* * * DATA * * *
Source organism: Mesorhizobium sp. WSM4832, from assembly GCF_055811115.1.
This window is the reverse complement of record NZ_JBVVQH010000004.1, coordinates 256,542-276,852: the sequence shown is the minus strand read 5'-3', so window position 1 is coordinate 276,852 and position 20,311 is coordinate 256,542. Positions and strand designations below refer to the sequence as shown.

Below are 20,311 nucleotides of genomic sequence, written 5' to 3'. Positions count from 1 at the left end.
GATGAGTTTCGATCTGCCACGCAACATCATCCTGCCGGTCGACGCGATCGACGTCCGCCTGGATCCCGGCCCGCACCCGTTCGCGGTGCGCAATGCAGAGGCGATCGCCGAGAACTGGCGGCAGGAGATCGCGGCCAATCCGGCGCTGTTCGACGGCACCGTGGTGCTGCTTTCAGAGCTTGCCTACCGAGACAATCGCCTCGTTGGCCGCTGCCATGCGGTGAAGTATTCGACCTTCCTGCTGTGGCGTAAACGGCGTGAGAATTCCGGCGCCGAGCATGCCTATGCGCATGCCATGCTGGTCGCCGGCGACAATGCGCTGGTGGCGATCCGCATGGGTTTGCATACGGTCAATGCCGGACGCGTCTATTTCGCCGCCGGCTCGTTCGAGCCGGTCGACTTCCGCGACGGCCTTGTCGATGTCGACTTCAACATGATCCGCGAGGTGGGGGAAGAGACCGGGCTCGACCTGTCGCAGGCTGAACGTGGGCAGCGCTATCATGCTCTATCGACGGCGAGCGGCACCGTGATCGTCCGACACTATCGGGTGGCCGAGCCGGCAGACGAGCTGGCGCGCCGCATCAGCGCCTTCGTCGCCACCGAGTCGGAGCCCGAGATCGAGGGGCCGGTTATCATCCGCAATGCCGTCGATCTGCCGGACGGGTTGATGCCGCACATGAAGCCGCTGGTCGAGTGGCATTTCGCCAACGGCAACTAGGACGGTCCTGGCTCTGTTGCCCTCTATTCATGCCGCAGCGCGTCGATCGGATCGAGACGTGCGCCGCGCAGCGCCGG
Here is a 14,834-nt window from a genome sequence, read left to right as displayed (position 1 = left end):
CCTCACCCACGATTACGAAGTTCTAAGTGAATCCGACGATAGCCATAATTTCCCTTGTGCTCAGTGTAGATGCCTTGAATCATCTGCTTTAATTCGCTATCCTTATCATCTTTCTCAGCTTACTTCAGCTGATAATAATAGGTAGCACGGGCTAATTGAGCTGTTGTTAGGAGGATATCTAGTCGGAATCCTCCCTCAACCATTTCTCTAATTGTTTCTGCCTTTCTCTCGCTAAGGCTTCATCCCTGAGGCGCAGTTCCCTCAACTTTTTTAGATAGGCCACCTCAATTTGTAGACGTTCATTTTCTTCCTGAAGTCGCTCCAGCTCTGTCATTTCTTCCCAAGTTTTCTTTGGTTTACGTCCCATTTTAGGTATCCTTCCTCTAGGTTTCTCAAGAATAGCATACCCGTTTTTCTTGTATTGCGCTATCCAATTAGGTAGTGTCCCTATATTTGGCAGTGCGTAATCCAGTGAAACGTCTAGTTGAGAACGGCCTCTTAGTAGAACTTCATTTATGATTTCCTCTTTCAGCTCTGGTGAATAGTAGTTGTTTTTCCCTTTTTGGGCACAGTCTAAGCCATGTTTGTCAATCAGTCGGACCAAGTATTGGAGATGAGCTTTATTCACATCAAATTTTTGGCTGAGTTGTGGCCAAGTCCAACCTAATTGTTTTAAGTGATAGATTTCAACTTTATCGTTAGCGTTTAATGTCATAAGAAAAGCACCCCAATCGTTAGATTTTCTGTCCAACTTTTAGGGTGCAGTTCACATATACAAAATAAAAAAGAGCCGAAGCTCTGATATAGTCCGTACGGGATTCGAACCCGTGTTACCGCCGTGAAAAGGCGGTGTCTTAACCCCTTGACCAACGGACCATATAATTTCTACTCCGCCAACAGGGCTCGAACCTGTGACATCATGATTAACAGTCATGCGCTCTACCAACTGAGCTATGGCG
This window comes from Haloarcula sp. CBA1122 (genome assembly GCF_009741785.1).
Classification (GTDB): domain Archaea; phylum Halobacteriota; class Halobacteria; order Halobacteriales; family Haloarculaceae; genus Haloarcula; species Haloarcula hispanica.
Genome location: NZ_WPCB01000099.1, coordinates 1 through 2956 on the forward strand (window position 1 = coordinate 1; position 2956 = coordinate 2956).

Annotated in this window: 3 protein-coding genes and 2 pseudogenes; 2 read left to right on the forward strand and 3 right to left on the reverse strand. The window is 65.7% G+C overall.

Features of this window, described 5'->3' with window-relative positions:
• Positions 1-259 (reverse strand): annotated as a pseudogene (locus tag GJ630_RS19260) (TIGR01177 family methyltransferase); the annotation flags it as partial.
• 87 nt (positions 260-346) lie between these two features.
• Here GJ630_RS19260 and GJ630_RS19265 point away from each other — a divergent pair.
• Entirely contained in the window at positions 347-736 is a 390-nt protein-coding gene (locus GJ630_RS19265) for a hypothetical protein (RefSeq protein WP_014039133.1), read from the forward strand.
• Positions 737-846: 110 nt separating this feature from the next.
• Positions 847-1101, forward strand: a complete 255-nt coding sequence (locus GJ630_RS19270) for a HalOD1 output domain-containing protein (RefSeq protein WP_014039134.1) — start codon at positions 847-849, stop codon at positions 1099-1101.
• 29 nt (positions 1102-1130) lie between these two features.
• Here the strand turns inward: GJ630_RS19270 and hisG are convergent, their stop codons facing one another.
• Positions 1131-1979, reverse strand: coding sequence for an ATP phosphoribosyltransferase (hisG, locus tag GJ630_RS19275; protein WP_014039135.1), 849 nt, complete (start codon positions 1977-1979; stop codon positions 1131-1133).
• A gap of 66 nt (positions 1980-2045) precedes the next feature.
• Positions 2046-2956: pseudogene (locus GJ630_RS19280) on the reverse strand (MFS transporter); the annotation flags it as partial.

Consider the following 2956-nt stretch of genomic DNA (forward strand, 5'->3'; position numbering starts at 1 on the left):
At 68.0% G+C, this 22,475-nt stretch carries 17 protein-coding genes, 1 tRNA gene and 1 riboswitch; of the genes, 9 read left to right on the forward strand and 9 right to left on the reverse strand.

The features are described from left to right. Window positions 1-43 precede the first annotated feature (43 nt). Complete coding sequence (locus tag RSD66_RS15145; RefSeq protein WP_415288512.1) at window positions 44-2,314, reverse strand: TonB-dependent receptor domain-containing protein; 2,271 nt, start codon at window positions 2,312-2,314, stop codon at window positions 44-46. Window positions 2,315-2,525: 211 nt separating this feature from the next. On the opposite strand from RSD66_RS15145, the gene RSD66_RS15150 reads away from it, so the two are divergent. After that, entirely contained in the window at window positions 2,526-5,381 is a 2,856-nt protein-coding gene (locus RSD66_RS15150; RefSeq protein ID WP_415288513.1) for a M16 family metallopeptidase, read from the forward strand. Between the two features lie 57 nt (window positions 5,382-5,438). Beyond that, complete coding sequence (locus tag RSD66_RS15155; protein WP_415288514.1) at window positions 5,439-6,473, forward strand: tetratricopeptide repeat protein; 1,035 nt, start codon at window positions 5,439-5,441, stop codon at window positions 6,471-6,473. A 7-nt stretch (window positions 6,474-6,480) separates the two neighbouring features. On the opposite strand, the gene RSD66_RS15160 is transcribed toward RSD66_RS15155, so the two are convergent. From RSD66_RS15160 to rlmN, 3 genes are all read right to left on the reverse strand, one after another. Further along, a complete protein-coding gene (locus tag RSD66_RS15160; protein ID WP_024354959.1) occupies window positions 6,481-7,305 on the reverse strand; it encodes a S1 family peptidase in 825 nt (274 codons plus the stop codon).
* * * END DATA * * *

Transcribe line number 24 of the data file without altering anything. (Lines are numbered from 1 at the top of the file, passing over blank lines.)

At 68.0% G+C, this 22,475-nt stretch carries 17 protein-coding genes, 1 tRNA gene and 1 riboswitch; of the genes, 9 read left to right on the forward strand and 9 right to left on the reverse strand.